## Ordered Hash Tables

### August 2, 2013

We assume two functions `hash`

and `lt?`

are provided:

`(define (hash k) k)`

`(define (lt? k1 k2) (< k1 k2))`

A hash table is a vector of lists, all initially empty; the length of the vector is chosen based on the expected number of records to be stored, and is best prime (we make it small for testing):

`(define len 5)`

`(define ht (make-vector len (list)))`

The easiest place to start is the lookup function. The function performs linear search through the appropriate bucket and returns a null list to indicate failure in two places: if the bucket is exhausted, or if the key being sought is greater than the current key:

`(define (lookup k)`

(let* ((index (modulo (hash k) len))

(bucket (vector-ref ht index)))

(let loop ((bucket bucket))

(cond ((null? bucket) (list))

((lt? k (caar bucket)) (list))

((lt? (caar bucket) k) (loop (cdr bucket)))

(else (car bucket))))))

Insertion has a structure similar to lookup. The added loop parameter, `xs`

, collects bucket items as they are seen so they can be included in the final output:

`(define (insert k v)`

(let* ((index (modulo (hash k) len))

(bucket (vector-ref ht index)))

(let loop ((bucket bucket) (xs (list)))

(cond ((null? bucket)

(vector-set! ht index

(append (reverse xs) (list (cons k v)))))

((lt? k (caar bucket))

(vector-set! ht index

(append (reverse xs) (list (cons k v)) bucket)))

((lt? (caar bucket) k)

(loop (cdr bucket) (cons (car bucket) xs)))

(else (vector-set! ht index

(append (reverse xs) (list (cons k v)) (cdr bucket))))))))

Deletion uses the same four-way switch as lookup and insert;

in the first two cases, when the key is not present in the

hash table, it does nothing, leaving the hash table unchanged:

`(define (delete k)`

(let* ((index (modulo (hash k) len))

(bucket (vector-ref ht index)))

(let loop ((bucket bucket) (xs (list)))

(cond ((null? bucket))

((lt? k (caar bucket)))

((lt? (caar bucket) k)

(loop (cdr bucket) (cons (car bucket) xs)))

(else (vector-set! ht index

(append (reverse xs) (cdr bucket))))))))

We also provide a function to create a list of the key/value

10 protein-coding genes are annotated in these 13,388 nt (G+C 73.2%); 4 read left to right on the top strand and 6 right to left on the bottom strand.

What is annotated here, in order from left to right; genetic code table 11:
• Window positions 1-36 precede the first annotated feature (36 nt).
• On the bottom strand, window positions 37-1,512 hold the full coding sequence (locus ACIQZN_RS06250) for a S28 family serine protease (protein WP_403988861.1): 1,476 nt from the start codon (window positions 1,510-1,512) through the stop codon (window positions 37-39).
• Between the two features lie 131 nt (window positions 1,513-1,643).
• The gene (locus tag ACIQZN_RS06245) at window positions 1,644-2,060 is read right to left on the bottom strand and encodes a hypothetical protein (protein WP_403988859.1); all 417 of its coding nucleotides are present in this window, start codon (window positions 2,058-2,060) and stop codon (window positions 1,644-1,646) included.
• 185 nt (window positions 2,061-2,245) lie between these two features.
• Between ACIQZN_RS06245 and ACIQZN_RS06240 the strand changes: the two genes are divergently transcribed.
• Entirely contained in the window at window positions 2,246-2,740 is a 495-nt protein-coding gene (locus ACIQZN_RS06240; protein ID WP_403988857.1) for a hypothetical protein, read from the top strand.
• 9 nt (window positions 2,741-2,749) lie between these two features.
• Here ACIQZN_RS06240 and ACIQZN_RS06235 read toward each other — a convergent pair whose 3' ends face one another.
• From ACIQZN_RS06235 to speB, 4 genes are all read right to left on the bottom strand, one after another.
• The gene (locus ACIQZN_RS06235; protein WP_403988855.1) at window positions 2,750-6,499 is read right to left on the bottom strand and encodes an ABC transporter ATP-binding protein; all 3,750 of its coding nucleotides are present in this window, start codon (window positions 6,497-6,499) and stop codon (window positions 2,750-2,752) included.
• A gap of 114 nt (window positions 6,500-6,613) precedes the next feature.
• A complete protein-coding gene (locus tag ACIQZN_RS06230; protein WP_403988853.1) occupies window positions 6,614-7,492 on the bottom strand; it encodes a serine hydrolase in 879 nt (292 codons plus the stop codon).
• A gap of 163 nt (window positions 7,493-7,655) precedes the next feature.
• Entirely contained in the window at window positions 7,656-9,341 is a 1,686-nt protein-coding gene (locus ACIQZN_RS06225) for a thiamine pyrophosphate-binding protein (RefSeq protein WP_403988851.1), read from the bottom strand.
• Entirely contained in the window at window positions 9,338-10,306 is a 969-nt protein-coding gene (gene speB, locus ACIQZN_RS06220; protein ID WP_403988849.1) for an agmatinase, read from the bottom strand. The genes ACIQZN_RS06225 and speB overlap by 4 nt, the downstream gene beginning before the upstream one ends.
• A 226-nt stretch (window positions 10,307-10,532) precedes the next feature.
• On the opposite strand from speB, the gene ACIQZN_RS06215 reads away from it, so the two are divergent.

pairs in the hash table:

`(define (enlist)`

(let ((xs (list)))

(do ((i 0 (+ i 1))) ((= i len) xs)

(set! xs (append (vector-ref ht i) xs)))))

We test the hash table functions by building a small database,

asserting various facts about it, deleting all the entries in

the database, then checking that it is empty; note the

difference in the two `range`

s, by which we test

deletion of a non-existent key:

`(define alphabet '(alpha bravo charlie delta echo foxtrot golf`

hotel india juliet kilo lima mike november oscar papa quebec

romeo sierra tango uniform victor whiskey xray yankee zulu))

`(define (test)`

(let ((xs (shuffle (map cons (range 1 27) alphabet))))

(do ((xs xs (cdr xs))) ((null? xs))

(insert (caar xs) (cdar xs))))

(assert (length (enlist)) 26)

(assert (cdr (lookup 3)) 'charlie)

(assert (cdr (lookup 17)) 'quebec)

(assert (lookup 43) '())

(let ((xs (shuffle (range 27))))

(do ((xs xs (cdr xs))) ((null? xs))

(delete (car xs))))

(assert (length (enlist)) 0)

(assert (lookup 3) '())

(assert (lookup 17) '())

(assert (lookup 43) '()))

`> (test)`

; no news is good news

We used `range`

, `rand`

, `randint`

, `shuffle`

and `assert`

from the Standard Prelude, but only for testing; the hash-table functions are self-contained. You can run the program at http://programmingpraxis.codepad.org/ae17jWwR.

Pages: 1 2

Since you have a comparison function, you could go further and have each bucket be an auto-growing array; this would allow lookup to use a binary search within the bucket. But at that point it might be better to re-evaluate the hash function.

A simple Haskell solution: http://hamberg.no/erlend/posts/2013-08-02-ordered-hash-table.html

Can we implement the solution in Java?

Here’s a solution in Common Lisp. The operations on the sorted alist could be improved by using tail recursion.

An argument can be used to specify the number of buckets. Dynamic resizing is not implemented.

This solution uses separate chaining with linked lists, although a search tree would seemingly improve performance.